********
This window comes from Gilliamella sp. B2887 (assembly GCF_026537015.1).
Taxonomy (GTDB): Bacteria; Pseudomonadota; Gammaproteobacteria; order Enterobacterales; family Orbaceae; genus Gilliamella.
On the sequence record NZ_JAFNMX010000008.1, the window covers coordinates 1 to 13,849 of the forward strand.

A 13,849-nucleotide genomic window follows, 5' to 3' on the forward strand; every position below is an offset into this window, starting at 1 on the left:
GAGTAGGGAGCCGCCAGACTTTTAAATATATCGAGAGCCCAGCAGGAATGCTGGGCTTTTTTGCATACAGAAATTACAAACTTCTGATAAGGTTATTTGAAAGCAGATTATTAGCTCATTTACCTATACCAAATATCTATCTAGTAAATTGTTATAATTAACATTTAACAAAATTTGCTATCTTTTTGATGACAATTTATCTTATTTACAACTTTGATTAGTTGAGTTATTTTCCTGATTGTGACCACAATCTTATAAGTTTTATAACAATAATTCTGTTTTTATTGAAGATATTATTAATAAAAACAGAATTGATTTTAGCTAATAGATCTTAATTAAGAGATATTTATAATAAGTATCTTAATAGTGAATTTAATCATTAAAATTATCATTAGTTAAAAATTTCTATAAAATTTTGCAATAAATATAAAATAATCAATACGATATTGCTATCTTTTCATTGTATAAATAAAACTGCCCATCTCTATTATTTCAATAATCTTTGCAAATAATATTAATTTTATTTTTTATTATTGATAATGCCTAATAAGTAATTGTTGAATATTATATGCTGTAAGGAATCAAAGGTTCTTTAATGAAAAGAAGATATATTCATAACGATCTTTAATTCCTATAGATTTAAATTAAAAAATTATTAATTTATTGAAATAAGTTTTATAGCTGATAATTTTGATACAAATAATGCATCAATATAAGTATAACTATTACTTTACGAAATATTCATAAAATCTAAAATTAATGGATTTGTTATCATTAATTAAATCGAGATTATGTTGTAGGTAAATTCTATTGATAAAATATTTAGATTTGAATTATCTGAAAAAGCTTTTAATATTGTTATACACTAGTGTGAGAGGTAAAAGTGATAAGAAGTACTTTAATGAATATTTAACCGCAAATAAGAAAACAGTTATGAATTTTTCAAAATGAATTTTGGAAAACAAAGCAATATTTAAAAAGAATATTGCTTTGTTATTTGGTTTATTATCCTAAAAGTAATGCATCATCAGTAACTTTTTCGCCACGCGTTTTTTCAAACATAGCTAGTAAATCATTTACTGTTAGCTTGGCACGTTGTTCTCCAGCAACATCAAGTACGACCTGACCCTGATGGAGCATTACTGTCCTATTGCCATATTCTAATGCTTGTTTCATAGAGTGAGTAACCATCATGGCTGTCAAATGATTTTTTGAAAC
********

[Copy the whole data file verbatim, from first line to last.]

This window comes from Gilliamella sp. B2887 (assembly GCF_026537015.1).
Taxonomy (GTDB): Bacteria; Pseudomonadota; Gammaproteobacteria; order Enterobacterales; family Orbaceae; genus Gilliamella.
On the sequence record NZ_JAFNMX010000008.1, the window covers coordinates 1 to 13,849 of the forward strand.

A 13,849-nucleotide genomic window follows, 5' to 3' on the forward strand; every position below is an offset into this window, starting at 1 on the left:
GAGTAGGGAGCCGCCAGACTTTTAAATATATCGAGAGCCCAGCAGGAATGCTGGGCTTTTTTGCATACAGAAATTACAAACTTCTGATAAGGTTATTTGAAAGCAGATTATTAGCTCATTTACCTATACCAAATATCTATCTAGTAAATTGTTATAATTAACATTTAACAAAATTTGCTATCTTTTTGATGACAATTTATCTTATTTACAACTTTGATTAGTTGAGTTATTTTCCTGATTGTGACCACAATCTTATAAGTTTTATAACAATAATTCTGTTTTTATTGAAGATATTATTAATAAAAACAGAATTGATTTTAGCTAATAGATCTTAATTAAGAGATATTTATAATAAGTATCTTAATAGTGAATTTAATCATTAAAATTATCATTAGTTAAAAATTTCTATAAAATTTTGCAATAAATATAAAATAATCAATACGATATTGCTATCTTTTCATTGTATAAATAAAACTGCCCATCTCTATTATTTCAATAATCTTTGCAAATAATATTAATTTTATTTTTTATTATTGATAATGCCTAATAAGTAATTGTTGAATATTATATGCTGTAAGGAATCAAAGGTTCTTTAATGAAAAGAAGATATATTCATAACGATCTTTAATTCCTATAGATTTAAATTAAAAAATTATTAATTTATTGAAATAAGTTTTATAGCTGATAATTTTGATACAAATAATGCATCAATATAAGTATAACTATTACTTTACGAAATATTCATAAAATCTAAAATTAATGGATTTGTTATCATTAATTAAATCGAGATTATGTTGTAGGTAAATTCTATTGATAAAATATTTAGATTTGAATTATCTGAAAAAGCTTTTAATATTGTTATACACTAGTGTGAGAGGTAAAAGTGATAAGAAGTACTTTAATGAATATTTAACCGCAAATAAGAAAACAGTTATGAATTTTTCAAAATGAATTTTGGAAAACAAAGCAATATTTAAAAAGAATATTGCTTTGTTATTTGGTTTATTATCCTAAAAGTAATGCATCATCAGTAACTTTTTCGCCACGCGTTTTTTCAAACATAGCTAGTAAATCATTTACTGTTAGCTTGGCACGTTGTTCTCCAGCAACATCAAGTACGACCTGACCCTGATGGAGCATTACTGTCCTATTGCCATATTCTAATGCTTGTTTCATAGAGTGAGTAACCATCATGGCTGTCAAATGATTTTTTGAAAC